Regaining Power and Control

A key thing to remember about trauma in individuals is that our sense of control vanishes during the traumatic event. Not only does it vanish, but the experience of trauma tells us that really, really bad things can and do happen when we are not in control.

As a result, getting a sense of power and control back is the very first thing we need to do in the aftermath of trauma. It becomes urgent and essential. This is a normal human reaction to trauma.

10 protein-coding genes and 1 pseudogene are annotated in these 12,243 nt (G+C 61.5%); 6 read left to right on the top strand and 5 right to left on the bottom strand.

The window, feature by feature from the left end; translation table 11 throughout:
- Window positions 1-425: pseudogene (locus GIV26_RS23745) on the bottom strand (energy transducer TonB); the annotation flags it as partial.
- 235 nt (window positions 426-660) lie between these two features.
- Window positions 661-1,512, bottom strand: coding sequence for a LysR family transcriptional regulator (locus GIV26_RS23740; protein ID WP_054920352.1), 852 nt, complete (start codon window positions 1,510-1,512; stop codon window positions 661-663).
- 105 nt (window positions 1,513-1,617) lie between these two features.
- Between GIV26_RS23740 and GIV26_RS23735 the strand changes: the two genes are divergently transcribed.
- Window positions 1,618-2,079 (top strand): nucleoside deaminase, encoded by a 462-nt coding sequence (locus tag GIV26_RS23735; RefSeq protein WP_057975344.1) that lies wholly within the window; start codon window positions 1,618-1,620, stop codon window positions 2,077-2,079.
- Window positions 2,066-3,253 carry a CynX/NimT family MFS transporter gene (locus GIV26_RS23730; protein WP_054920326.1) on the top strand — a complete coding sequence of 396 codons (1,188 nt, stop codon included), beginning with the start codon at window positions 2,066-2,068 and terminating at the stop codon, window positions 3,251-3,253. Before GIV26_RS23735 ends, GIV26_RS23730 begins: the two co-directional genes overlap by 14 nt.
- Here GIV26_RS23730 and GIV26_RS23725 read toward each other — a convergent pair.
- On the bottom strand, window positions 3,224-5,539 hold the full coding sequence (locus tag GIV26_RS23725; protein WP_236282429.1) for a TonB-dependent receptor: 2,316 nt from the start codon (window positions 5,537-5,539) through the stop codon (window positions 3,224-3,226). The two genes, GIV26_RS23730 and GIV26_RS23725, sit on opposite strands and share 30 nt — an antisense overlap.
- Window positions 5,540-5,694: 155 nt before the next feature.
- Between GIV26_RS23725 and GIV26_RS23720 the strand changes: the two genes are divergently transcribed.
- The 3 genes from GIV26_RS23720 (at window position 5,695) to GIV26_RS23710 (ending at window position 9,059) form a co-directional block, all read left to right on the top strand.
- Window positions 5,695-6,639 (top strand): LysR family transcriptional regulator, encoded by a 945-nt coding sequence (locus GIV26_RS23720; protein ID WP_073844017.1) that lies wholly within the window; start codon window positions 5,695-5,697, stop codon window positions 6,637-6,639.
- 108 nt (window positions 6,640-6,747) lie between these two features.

There is almost always an increased psychological focus on and need for power and control in days and weeks after trauma.  This is also a normal response. 

In optimal recovery, the heightened needs for power and control fade after a while.  Unfortunately, optimal recovery from trauma is not obtained in many cases.  Many things can and do go wrong as people try to recovery from trauma in the best ways they know how.

Personal struggles around power and control can lead to acting out unsafely, infringing on the rights of others, and/or impair people long after the event, and can easily become highly problematic. People with PTSD are often obsessed with safety and having control in their lives.  People with PTSD will often attempt to regain power and control by any means necessary because it is so important to them. This can easily include infringing on the rights of others.